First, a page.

Monitoring your website

Just recently I have had a couple of questions regarding website stats. Using the same principle as always, for every user question asked there must be 5 users with the same question that haven’t asked it yet so thought it would be good as a blog post:

While this article will concentrate on the web stat tools that Rake Mark servers have installed this does give you an overview of all stat software of a similar nature.

On the Rake Mark servers we have both AWStats and Webalizer installed. Both of these open source server log tools look at activity on a server level not on a human level. They make no attempt to identify the possible difference between HCI (Human Computer Interaction) and Spiders (a computer program that searches and interacts with WebPages).

Monitoring your Website

Awstats and Webalizer are two separate pieces of analyzing software and while both have similar functionality they have been written by two separate engineers and as you would expect will have differences within the queries and information capturing boundaries.

A few of the queries and data sets that both Awstats and Webalizer capture are hits, pages, files, sites and visits. These are often misunderstood and perhaps give misleading results.


Hits: Represents the total amount of server requests made in a certain amount of time (mins, hours days, weeks or months). That means EVERY hit that server receives for that URL…. everything.

Files: Represents the total number of responses from the server (something that is sent back to client). This does not include cached files or 404 errors.

Sites: Represents the number of unique IP addresses/hostnames that made requests to the server. Great care should be taken when using this and should be used as a gauge for interaction with your server only.

Pages: Represents URLs that would be considered the actual page being requested. Does not include images or video clips.

Visits: Represents when a request is made for a page on your server. While the same request is made from the same client in a period of time (30 mins) it will count as the same visit. However outside of the 30 mins it will be counted as 2 visits (or more)

While it is very important that we measure our marketing strategies, it is just as important that we know which data to analyze.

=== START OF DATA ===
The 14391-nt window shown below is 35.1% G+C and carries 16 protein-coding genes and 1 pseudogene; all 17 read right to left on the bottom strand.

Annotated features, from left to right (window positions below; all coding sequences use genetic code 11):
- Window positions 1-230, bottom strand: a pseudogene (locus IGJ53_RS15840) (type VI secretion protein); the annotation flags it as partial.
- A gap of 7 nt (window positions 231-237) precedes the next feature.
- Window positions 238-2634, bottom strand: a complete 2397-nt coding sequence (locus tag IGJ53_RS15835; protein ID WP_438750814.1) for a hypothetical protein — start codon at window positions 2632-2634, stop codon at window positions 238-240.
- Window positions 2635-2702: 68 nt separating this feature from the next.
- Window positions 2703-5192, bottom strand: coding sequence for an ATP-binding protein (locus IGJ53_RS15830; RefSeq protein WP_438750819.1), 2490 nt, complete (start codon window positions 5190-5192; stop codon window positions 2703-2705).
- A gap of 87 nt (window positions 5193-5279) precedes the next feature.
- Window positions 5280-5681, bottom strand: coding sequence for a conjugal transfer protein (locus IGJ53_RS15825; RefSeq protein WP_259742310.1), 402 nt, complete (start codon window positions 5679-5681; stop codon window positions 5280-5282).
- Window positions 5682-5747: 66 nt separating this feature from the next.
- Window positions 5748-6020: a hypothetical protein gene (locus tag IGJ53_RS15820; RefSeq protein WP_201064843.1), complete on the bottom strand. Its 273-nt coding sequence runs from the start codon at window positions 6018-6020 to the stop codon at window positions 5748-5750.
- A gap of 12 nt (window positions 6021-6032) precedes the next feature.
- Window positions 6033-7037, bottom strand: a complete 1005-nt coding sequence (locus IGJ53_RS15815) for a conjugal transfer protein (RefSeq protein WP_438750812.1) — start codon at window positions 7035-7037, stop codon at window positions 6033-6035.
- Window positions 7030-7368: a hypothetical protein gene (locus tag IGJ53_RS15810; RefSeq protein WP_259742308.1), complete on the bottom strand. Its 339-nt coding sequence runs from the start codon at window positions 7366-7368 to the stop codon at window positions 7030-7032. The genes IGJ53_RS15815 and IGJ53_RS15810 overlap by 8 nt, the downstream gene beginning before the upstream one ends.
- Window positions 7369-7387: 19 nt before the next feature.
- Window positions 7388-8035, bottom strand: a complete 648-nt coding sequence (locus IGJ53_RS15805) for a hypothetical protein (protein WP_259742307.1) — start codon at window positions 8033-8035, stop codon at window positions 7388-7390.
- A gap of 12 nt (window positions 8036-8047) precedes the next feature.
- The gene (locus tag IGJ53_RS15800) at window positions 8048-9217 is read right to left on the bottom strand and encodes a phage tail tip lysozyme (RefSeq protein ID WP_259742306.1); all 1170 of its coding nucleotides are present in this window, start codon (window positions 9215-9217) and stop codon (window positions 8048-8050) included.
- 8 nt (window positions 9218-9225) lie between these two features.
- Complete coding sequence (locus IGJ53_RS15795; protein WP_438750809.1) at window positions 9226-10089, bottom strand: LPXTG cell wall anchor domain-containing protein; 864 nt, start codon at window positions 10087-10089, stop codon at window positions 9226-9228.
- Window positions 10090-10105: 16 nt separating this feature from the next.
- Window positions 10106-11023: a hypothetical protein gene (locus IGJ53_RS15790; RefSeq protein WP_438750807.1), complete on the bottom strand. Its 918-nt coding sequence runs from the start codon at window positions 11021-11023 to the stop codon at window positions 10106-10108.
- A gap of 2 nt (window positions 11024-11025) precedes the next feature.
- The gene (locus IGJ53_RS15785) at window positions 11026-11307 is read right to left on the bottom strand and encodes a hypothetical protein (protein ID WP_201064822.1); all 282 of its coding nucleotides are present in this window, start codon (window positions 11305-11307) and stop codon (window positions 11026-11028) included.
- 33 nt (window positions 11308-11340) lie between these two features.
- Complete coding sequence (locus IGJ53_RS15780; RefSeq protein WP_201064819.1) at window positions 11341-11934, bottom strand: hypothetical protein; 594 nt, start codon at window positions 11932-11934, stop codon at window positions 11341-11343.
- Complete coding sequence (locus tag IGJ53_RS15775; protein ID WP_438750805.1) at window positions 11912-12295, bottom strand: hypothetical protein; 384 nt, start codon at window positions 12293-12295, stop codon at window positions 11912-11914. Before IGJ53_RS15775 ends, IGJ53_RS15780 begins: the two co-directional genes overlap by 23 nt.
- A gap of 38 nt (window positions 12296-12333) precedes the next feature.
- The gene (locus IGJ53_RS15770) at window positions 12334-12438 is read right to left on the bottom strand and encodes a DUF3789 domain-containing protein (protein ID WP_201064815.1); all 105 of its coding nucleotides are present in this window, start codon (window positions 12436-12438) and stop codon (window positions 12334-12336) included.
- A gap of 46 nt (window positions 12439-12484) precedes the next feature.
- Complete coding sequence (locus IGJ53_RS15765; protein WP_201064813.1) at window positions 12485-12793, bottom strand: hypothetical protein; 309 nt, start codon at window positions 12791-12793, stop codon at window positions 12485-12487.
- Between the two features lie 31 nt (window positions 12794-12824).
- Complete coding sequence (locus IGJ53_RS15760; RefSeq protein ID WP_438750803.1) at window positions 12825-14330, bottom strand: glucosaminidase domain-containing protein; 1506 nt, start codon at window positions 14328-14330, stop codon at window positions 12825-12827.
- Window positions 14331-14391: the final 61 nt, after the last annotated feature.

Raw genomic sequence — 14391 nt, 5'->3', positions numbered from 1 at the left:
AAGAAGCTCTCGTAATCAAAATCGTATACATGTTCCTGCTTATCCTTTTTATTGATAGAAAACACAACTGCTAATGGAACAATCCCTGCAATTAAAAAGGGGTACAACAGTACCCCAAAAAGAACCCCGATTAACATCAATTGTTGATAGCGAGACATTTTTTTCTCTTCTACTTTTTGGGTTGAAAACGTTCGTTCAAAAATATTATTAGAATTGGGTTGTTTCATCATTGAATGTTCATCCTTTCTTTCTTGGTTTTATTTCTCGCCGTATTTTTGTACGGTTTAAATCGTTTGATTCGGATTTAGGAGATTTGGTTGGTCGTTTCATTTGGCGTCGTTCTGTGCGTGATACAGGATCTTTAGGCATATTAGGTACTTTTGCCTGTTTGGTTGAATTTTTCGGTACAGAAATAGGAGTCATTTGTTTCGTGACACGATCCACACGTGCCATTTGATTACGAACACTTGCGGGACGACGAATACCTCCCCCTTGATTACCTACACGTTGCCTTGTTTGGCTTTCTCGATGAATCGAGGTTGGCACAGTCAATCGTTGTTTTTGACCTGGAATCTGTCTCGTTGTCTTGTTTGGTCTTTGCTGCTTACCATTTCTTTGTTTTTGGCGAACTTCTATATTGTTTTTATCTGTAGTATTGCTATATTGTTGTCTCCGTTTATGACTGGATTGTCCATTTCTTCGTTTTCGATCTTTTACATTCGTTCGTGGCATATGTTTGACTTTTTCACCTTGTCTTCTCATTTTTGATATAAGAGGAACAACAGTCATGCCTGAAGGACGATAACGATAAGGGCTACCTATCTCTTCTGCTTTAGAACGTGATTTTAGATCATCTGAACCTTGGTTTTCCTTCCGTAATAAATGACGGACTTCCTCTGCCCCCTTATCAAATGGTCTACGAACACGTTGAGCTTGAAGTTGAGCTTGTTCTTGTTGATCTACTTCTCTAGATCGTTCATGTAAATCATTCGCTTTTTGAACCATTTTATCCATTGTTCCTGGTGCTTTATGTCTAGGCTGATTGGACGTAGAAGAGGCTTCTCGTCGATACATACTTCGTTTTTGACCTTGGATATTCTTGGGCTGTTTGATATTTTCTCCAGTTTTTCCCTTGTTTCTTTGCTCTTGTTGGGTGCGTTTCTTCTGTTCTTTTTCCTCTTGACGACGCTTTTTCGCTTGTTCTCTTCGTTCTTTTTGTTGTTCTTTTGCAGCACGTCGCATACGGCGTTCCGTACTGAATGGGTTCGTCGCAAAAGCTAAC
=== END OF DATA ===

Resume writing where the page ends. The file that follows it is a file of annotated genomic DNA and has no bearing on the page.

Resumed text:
Google Analytics is a free piece of software that uses first-party cookie and JavaScript code on the page to capture data rather than server logs alone. In addition to that Google Analytics uses a range of factors to build up their picture e.g. Google account data, time between clicks to try and differentiate between web spiders and human interaction. Obviously Google has the benefit of owning one of the major web spiders out there and can eliminate that before they start collecting and analyzing traffic and stats into user friendly information such as page views, location, keywords and bounce rate.

Taking ‘Hits’ figures alone is never going to be an accurate way to monitor your website for say the success of a marketing campaign unless you are taking into account all the other figures and balancing them off one another (which is kind of what Google Analytics does for you).

While I suspect nothing is ever totally 100% accurate (due to the rapid advancement of computers) we use a full range of Google tools to assist in our Online Marketing monitoring, Analytics being one of them and that I think pretty much indicates which tool we think offers the more accurate figures. In fact we implement Google Analytics in all our new website packages for free.

This is obviously not a comprehensive explanation of the differences between server log data (Awstats or Webalizer) and Usage Monitoring Software (Google Analytics) it is about as far as I can go without getting or all techie on you.

Hope that it has helped

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